THIRD SUNDAY OF LENT ‑ CYCLE A

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THIRD SUNDAY OF LENT ‑ CYCLE A

BEFORE YOU BEGIN

Pray and ask God to speak to you through His Holy Spirit.

“THE PARACLETE, THE HOLY SPIRIT WHOM THE FATHER WILL SEND IN MY NAME, WILL INSTRUCT YOU IN EVERYTHING, AND REMIND YOU OF ALL THAT I TOLD YOU.” (JOHN 14:26)

FIRST DAY Reread last week’s readings.

  1. What was a helpful or new thought from the readings or from the homily you heard on Sunday?

 

  1. From what you learned, what personal application did you choose to apply to your life this week?

 

SECOND DAY            READ EXODUS 17:3‑7        FIRST READING

(“God satisfies the thirst of the Israelite’s whose hearts had become hardened and rebellious.”)

 

  1. What made the people grumble against Moses, and what did they say to him?   Exodus 17:3

 

  1. To whom did Moses cry out, and what did he say? Exodus 17:4

 

  1. Where did the Lord tell Moses to go, whom was he to have with him, and what was he to have in his hand as he went? Ex 17:5

 

  1. What happened when Moses outstretched the staff at the river?      Exodus 14:15‑16, 21‑22

 

  1. Where did the Lord say he would be? Exodus 17:6

 

  1. What did he tell him to do to the rock, and what would happen?   Exodus 17:6

 

  1. What was Moses’ response? Exodus 17:6

 

  1. What was the place called where this happened, and why was it called this?   Exodus 17:7

 

  1. Before Moses outstretched the staff over the Red Sea, how were the Israelite’s acting?   Exodus 14:11

 

  1. What did they say to test the Lord? Exodus 17:7

 

Personal ‑ When the Israelite’s were thirsty they complained and went to Moses. Moses went to the Lord. Do you complain and grumble to others about your own situation, or do you humbly go

to God with your request? Do you see yourself complaining and grumbling because you are thirsty? Examine your conscience each day before the Lord. Ask the Holy Spirit to reveal to you your thirst.

 

THIRD DAY           READ ROMANS 5:1‑2, 5‑8     SECOND READING

(“Through his Spirit has his grace been poured into our hearts.”)

  1. How have we been justified? Romans 5:l , Romans 3:28

 

  1. In whom is our faith? Galatians 2:16 , Romans 5:9

 

  1. If we have been justified by faith, what are we with God through our Lord Jesus Christ? Romans 5:l

 

  1. Through whom do we gain access by faith to the grace in which we now stand? Romans 5:1‑2

 

  1. About what can we boast? Romans 5:2

 

  1. In what is our hope? Acts 23:6

 

  1. In whom can we find hope? Matthew 12:21

 

  1. How will this hope leave us? Romans 5:5

 

  1. What has been poured out in our hearts, and how has this been done?   Romans 5:5

 

  1. Fill in the following blanks: At the ____________ _______ when we were still______________Christ died for us _______. Romans 5:6

 

  1. What is a rare thing? Romans 5:7

 

  1. How did God prove his love for us? Romans 5:8, 1 John 4:10

 

Personal‑ In what way have you accepted the love of God for you personally through the death of his Son Jesus? Ask the Holy Spirit to reveal to you the great love of the Father for you by sacrificing his beloved Son Jesus at Calvary.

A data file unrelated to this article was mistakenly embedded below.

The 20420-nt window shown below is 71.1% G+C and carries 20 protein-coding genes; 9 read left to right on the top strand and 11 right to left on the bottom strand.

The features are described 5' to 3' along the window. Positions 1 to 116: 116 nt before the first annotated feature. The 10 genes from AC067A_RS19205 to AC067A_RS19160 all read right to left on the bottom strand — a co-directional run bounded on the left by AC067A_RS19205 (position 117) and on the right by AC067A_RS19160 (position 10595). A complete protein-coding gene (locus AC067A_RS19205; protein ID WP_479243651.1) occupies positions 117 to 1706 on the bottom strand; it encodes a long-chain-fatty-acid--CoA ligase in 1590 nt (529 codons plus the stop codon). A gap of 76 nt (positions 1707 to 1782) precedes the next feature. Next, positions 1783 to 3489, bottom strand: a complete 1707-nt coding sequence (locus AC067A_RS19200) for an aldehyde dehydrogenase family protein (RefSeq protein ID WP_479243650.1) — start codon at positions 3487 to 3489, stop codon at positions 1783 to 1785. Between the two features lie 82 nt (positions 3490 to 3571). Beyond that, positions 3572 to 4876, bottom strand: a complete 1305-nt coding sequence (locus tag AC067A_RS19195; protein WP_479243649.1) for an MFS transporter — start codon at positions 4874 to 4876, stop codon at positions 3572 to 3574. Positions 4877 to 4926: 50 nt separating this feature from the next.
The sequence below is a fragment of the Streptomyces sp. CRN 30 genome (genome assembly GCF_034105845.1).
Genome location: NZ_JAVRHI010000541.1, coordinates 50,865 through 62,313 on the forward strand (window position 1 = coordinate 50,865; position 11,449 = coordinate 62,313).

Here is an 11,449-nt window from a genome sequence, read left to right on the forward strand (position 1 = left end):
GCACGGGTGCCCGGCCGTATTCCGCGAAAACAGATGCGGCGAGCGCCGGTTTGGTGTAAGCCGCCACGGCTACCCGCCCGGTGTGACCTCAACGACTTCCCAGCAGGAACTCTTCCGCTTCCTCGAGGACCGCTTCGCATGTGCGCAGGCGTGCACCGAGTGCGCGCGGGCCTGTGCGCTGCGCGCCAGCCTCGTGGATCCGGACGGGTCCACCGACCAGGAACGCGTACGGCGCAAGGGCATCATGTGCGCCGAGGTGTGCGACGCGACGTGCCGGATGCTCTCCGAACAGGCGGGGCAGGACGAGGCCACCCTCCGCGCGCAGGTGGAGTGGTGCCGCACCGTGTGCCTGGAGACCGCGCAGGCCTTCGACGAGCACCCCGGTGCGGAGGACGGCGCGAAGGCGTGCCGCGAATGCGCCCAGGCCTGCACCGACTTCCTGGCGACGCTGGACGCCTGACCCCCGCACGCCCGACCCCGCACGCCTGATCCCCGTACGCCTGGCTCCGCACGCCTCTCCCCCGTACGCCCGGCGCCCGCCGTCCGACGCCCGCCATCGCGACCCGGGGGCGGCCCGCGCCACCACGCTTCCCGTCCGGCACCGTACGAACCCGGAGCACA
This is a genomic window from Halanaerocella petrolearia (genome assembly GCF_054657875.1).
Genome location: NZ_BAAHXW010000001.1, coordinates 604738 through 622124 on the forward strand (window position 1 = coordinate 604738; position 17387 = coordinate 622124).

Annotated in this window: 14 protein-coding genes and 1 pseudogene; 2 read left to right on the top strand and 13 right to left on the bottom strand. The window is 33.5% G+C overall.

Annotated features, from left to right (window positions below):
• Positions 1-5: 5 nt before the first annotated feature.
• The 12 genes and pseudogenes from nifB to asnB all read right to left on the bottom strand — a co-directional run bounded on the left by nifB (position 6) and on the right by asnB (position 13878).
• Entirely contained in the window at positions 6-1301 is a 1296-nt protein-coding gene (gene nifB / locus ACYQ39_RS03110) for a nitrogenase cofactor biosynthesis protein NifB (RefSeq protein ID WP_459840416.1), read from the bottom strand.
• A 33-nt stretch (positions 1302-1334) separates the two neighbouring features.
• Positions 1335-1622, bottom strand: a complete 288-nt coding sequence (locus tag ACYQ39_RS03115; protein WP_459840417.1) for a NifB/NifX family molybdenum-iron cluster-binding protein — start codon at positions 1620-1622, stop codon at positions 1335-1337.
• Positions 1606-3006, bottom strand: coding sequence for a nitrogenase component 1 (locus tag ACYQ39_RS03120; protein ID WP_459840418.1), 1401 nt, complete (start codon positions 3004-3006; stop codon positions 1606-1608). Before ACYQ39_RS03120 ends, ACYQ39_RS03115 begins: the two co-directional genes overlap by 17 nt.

FOURTH DAY             READ JOHN 4:5‑42                GOSPEL

(“The water that I shall give will turn into a spring of eternal life.”)

  1. Where did Jesus’ journey bring him; and what were the Samaritans like, according to the following verses:   2 Kings   17:24‑29, Jeremiah 23:13; Matthew 10:5 and Luke 9:52‑53

 

  1. What was the plot of land that Jesus entered and what did Jesus do when he got to Jacob’s well? Why did he do it and      what time was it?   John 4:5-6

 

  1. When the Samaritan woman came to draw water, for what did Jesus ask her?   John 4:7

 

  1. What three points did the woman bring out and what are we to recall?  John 4:9

1.

 

2.

 

3.

 

  1. What was the woman’s response to Jesus’ reply? What did Jesus say would happen to those who drink the water from the well?     John 4:10-13

 

  1. What did he say would happen to the person who drinks the water he has to give and what was the woman’s response? John 4:14-15

 

  1. After she asked him for this water, what did Jesus tell her to do and what did he exclaim to her and what did she say he was?   John 4:16-19

 

  1. Where did she say her ancestors worshiped, where did she claim was the place where they say they ought to worship and where did Jesus say they would worship, and why? John 4:20-22

 

  1. What two ways will authentic worshipers worship, and what is God? John 4:23-24

 

Personal ‑ Where is your place of worship? Do you spend time each day worshiping God as Spirit and Truth? Do you understand not what you worship, but whom you worship, and why you worship him? Close your eyes and ask the Holy Spirit to teach you how to worship him as Spirit and Truth.

 

  1. What did the woman say about the Messiah and who did Jesus say he was?   John 4:25-26

 

  1. What was the disciples’ reaction on their return? When the woman then left her water jar and went into the town, what did she say to the people?   John 4:27-29

 

  1. Meanwhile the disciples were urging him to eat something. What did he tell them, what was their reaction and what did   Jesus tell them was his food?   John 4:31-34

 

  1. Jesus tells them to listen to him, open your eyes and see, the reaper already collects his wages and gathers a yield, for what reason?   John 4:35‑38

 

  1. Many believe in him because of what occurrence and when he stayed with the Samaritans for two days, what brought many more to come to the faith?   John 4:39-41

 

  1. What did they tell the woman? John 4:42

 

Personal ‑ Are people coming to believe in the Lord through your word of testimony? If not, what do you personally need to do? See John 4:34.

 

FIFTH DAY           READ PSALM 95:1‑2, 6‑9

(“O, that today you would hear his voice.”)

Read and meditate on Psalm 95:1-2, 6-9.

 

What is the Lord saying to you personally through the Psalm?

 

How can you apply this to your life?

 

SIXTH DAY         READ ALL OF THE COMMENTARY

EXODUS 17:3‑7

The Israelites, or as we have called them, the chosen people of God, were suffering under slavery and were in danger of being completely destroyed by their Egyptian captors. God chose for them a miracle, and a man would lead them in this miracle, and his name was Moses. God set them free from the Egyptians by parting the Red Sea, and Moses led them toward the promised land of Canaan. The human condition produced a series of rebellious murmuring, as they soon forgot what God had done for them. They began to complain that the difficulties of the journey were too hard to bear. They complained so much that they accused God of leading them out to the desert and leaving them to die. Moses asked God again for another miracle, and God in his mercy and love, agreed, and water came gushing forth from a rock.